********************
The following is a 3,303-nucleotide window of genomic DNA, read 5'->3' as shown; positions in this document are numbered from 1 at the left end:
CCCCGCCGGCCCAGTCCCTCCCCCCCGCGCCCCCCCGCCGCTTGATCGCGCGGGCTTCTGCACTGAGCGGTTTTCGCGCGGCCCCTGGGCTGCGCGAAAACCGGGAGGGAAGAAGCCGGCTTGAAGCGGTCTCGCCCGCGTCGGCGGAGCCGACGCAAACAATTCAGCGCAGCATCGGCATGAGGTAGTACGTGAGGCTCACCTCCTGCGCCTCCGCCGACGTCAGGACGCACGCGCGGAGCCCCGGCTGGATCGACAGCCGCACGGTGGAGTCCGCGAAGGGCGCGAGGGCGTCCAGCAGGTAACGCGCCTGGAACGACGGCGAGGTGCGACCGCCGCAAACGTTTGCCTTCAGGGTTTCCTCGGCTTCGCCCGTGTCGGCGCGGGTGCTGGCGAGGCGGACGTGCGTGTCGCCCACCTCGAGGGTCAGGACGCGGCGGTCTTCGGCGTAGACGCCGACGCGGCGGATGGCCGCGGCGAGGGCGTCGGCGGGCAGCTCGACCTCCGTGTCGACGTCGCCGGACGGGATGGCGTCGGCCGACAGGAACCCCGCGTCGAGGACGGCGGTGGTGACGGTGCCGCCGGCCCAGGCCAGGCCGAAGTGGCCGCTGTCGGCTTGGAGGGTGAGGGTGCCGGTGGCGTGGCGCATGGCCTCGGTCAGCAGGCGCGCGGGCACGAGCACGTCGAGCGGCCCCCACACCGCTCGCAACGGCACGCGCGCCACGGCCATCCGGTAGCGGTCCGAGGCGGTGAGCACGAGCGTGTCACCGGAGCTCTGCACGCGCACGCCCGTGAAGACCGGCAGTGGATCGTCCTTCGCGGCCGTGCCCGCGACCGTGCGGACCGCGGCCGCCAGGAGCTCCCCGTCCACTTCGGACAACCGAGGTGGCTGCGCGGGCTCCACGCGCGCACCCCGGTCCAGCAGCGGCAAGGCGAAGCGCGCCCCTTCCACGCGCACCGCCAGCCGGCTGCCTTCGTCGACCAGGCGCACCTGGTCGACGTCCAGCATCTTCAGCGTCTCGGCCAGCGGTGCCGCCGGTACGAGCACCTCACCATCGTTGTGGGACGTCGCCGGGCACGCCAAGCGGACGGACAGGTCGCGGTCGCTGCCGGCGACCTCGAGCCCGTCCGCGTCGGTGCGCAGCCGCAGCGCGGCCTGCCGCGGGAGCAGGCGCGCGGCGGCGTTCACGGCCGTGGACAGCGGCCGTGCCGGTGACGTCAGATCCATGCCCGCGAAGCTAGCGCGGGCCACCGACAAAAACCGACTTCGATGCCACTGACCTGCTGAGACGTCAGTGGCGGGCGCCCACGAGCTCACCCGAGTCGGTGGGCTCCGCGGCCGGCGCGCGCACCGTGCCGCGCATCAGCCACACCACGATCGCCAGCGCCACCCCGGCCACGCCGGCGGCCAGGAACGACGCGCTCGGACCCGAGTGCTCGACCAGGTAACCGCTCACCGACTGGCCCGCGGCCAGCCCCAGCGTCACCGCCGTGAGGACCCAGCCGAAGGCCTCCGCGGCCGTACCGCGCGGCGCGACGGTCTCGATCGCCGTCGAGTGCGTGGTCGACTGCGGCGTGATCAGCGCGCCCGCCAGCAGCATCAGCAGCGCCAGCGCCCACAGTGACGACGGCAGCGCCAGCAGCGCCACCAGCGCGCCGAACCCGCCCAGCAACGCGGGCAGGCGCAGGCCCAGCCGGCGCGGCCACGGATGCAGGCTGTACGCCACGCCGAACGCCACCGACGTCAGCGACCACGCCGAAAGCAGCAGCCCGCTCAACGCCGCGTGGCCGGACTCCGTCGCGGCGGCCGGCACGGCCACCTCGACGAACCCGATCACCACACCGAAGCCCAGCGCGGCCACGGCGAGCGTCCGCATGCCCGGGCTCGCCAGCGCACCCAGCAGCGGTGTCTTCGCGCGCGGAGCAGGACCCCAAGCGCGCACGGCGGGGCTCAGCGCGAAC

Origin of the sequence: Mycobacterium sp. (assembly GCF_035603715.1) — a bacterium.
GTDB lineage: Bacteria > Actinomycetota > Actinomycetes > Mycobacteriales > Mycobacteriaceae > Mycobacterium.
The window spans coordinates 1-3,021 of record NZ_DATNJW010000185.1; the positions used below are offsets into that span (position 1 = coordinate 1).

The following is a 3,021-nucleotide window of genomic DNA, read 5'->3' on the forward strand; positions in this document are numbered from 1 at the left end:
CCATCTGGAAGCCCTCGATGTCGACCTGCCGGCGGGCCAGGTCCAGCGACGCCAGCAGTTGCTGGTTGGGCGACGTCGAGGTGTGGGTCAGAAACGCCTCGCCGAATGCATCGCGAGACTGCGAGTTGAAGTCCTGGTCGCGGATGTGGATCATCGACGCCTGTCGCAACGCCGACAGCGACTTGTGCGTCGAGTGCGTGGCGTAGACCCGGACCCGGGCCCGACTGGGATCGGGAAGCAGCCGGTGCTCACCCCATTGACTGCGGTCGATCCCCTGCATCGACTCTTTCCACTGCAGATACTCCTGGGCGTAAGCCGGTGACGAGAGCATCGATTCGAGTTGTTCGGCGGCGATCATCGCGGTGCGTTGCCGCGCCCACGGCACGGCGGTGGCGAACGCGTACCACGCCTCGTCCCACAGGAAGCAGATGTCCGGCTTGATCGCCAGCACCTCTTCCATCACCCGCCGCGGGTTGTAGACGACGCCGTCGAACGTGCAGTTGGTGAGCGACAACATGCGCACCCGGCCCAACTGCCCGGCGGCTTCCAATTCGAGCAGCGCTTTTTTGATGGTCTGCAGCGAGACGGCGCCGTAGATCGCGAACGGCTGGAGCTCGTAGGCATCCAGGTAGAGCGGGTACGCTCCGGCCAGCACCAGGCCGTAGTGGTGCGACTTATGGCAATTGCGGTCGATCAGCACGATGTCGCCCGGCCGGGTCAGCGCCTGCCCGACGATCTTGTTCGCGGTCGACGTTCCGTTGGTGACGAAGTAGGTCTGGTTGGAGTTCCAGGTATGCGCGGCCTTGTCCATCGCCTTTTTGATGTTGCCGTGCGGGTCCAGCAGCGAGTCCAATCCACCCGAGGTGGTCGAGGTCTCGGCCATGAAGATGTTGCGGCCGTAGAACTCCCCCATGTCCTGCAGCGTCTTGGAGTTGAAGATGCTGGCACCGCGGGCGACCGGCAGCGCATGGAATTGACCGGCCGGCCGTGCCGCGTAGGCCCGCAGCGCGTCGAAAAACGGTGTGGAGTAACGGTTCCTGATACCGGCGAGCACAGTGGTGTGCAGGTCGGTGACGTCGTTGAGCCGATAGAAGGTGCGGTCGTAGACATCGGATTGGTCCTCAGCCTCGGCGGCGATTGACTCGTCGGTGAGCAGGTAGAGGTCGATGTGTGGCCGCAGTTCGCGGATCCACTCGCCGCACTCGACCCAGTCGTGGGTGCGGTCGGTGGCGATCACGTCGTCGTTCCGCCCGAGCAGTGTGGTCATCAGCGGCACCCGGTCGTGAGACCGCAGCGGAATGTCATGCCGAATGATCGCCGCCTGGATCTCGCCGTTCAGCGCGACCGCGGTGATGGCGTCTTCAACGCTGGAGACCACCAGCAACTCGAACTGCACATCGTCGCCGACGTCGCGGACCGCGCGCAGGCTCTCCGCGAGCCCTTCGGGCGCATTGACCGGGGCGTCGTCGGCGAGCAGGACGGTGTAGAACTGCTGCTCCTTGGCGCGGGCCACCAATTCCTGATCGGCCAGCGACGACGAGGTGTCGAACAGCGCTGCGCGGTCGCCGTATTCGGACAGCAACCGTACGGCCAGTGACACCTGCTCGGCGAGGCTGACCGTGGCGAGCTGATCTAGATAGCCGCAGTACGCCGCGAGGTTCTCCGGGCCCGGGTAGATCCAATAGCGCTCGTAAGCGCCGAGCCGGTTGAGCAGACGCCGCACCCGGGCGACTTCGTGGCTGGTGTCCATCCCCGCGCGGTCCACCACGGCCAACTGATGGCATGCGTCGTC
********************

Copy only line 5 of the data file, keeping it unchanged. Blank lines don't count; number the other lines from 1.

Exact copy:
The window spans coordinates 1-3,021 of record NZ_DATNJW010000185.1; the positions used below are offsets into that span (position 1 = coordinate 1).